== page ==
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24 May 2024

How has online learning developed since the pandemic?

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Victoria Temple

What have we learned about hybrid teaching and online learning, four years since the start of Covid? 

We look at how it’s impacted teaching – and how it’s evolved. 

Covid transformed approaches to digital education and today hybrid learning continues to be a valuable tool. It enables young people to access education if they are not able to attend school for a variety of reasons and can be vital when a crisis hits, like the discovery of RAAC. 

“Many schools have continued to deliver home learning using online teaching,” said Pete Dring, one of the leaders of the CAS Secondary Community and Head of Computing at Fulford School in York. 

There's a sizeable minority of students who have struggled to come back since COVID. 

“My school has invested in hybrid ed tech (like the AV1 robot) so that students can join in from home or a safe, quiet environment in school with a view to encouraging reintegration where possible.” 

Hybrid teaching has changed how schools cope with the unexpected. 
“‘Snow days’ are now largely consigned to the past: schools might physically close but learning just continues online - at least, it's meant to, in between snowballs and snow sculpting!” said Pete. 

Homework, exam revision and parents’ evenings 

“Hybrid teaching is great for revision: video revision resources and online drop-in support sessions can be scaled up with huge benefits to students and teachers (such as the Isaac Computer Science online booster events for students.),” said Pete. 

“Some teachers run additional after-school revision sessions in person, but hybrid techniques could have far more positive impact for students - with significantly less impact on teachers' workload,” he said.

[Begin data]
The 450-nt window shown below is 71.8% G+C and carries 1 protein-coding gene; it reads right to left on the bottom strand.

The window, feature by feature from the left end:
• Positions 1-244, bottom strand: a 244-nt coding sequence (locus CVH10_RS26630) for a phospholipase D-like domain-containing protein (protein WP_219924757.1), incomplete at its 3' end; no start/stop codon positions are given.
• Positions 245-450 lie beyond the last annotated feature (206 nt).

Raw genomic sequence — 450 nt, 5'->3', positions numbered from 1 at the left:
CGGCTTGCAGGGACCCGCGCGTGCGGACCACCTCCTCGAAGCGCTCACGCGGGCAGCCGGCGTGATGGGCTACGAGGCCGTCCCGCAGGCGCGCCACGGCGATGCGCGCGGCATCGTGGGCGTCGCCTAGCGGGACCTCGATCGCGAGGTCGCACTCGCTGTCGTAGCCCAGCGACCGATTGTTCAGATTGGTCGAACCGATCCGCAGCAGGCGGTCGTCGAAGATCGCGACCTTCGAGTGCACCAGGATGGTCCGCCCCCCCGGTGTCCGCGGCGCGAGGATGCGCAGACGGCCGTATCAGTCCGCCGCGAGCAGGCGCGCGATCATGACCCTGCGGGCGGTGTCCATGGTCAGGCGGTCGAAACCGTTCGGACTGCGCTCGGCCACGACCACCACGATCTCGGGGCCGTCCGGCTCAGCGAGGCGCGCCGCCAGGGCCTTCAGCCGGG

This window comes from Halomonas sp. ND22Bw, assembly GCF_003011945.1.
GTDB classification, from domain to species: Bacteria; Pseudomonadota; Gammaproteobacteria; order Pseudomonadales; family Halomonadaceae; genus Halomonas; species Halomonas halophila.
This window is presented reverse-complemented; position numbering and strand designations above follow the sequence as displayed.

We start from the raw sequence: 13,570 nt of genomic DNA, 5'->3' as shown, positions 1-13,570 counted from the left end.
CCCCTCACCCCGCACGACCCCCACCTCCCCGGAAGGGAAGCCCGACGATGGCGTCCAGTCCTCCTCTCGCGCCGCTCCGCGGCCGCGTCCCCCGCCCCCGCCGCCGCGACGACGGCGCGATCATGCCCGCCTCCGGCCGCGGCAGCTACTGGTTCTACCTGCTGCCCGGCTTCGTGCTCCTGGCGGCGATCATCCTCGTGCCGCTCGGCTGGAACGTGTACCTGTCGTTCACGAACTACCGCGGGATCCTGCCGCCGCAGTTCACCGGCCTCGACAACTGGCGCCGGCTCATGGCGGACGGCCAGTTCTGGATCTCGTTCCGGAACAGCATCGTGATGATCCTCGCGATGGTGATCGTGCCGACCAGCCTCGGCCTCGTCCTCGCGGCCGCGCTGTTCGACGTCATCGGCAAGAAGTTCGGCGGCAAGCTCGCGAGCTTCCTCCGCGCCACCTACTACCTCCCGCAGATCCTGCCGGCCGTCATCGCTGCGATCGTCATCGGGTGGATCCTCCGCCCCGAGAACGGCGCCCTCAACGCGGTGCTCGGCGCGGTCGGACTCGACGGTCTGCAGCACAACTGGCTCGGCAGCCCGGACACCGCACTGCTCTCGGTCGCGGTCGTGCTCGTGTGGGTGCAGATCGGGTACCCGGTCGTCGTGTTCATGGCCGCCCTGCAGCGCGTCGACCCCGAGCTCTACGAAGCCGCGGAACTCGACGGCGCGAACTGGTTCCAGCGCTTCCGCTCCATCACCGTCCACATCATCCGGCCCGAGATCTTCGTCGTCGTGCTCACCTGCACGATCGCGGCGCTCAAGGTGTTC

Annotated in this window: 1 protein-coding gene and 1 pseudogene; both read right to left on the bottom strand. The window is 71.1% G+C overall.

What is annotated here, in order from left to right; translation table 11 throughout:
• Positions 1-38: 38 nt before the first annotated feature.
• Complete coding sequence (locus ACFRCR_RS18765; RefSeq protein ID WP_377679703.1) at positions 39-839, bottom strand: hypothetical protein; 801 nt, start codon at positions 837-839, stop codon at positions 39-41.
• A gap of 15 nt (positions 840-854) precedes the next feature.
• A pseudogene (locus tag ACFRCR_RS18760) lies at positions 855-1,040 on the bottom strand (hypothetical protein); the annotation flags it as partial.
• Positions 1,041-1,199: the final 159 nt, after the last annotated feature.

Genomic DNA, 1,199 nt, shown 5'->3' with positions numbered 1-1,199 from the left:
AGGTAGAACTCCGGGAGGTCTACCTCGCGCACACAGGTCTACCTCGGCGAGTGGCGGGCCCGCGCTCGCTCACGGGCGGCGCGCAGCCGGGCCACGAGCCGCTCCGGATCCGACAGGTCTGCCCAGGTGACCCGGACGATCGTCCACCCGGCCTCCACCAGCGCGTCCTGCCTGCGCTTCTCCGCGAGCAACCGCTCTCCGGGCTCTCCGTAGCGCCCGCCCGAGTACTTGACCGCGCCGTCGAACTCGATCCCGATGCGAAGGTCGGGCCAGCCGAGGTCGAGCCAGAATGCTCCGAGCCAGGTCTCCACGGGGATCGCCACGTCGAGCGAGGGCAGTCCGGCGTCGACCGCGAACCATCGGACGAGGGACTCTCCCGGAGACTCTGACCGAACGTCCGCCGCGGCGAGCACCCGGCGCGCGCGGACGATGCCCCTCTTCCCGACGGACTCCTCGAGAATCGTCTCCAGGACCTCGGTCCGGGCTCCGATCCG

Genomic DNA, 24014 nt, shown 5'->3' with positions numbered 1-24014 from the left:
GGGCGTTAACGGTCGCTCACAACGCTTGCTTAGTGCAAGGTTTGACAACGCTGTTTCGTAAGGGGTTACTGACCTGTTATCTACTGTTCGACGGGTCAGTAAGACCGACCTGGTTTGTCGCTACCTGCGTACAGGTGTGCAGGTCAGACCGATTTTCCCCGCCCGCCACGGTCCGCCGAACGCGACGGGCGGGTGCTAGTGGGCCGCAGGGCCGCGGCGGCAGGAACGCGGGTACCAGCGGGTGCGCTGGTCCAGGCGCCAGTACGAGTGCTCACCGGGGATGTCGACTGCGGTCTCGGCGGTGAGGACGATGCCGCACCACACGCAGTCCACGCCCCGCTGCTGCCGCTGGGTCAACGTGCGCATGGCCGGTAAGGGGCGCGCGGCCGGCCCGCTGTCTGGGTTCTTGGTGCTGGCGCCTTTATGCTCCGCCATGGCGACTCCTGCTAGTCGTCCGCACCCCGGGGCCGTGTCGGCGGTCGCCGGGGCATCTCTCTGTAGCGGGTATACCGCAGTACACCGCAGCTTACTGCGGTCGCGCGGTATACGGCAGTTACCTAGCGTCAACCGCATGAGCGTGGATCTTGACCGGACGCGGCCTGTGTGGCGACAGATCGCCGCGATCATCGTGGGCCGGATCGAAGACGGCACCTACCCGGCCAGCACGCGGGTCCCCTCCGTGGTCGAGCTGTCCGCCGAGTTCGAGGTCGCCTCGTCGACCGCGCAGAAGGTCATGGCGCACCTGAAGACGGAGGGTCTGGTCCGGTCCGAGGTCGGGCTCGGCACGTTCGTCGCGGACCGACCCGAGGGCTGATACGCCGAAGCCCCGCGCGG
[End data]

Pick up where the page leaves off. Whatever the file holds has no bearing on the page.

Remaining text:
Homework and parents’ evenings have also been transformed.  

“Even if appointments run face-to-face, bookings can be made online. Gone are the days of hopeful parents hovering at the end of a long day hoping for a 'brief chat'. 

“For me, homework is all set online, mostly submitted online and all rewarded online. The resulting rise in both participation and impact has been huge, although there are valid concerns.” 

Motivation and engagement 

Adrienne Tough is Head of Computing at St John’s Catholic Comprehensive school in Kent. She now routinely uploads her resources to Teams as part of her classroom teaching. 

“My KS4 lessons and Powerpoint slides are all uploaded to the Teams page.  If a student is not able to attend school, catch-up is straightforward. Uploading lessons has also improved learning for students who might need more time or additional support. 

Online lessons require different techniques to ensure student engagement, said Adrienne. 

“During covid, I found that students loved polls, and I now use PI more in the classroom as a result. This includes ‘foolproof questions’ within quizzes which ensures I can monitor who was actually engaged in learning and not simply spent time on an X-box!” 

Digital divide and screen management 

Most students have access to a smartphone but they may not have reliable access to the space, support and internet access to enable them to work online at home. 

Adrienne said; 

“There are students who simply don’t have the resources at home, whether that’s Wi-Fi, or access to a device. Students who have a lot of siblings and limited devices can struggle. We run a daily homework club which is well attended. We also loan laptops to any students without digital access at home

Pete Dring added that hybrid learning can make managing ‘screen time’ more challenging. 

“There's significant concern that schools increasingly relying on students accessing the internet at home can complicate the relationship between students and their parents in terms of trying to control screen time. It's much harder to set a limit when homework requires access,” he said.

Supporting teachers 

Teachers’ experience varies hugely, some subjects are easier to facilitate online than others, and four years since the pandemic, the experience of online teaching is starting to fade.

Pete recognised that it’s often difficult for schools to support teachers to develop online teaching practice.  

“I'm lucky to be in a school that has made it a priority,” he said. 

“Teachers are usually keen to learn but lack the time to adapt and experiment. Many of the potential benefits of remote learning are being forgotten after COVID or never really fully materialised.  

“Initial Teacher Training Providers, Teaching School Alliances, Multi Academy Trusts and other organisations all have a significant role to play to rise to the challenge.  

“It's also great to see good practice and it's wonderful being part of supportive teacher communities like Computing at School but there's so much more to be done.” 


If you are looking for a way to explore learning platforms, why not take a look at the recent video resources to help get to grips with Seesaw; Google Classroom  and MS Teams


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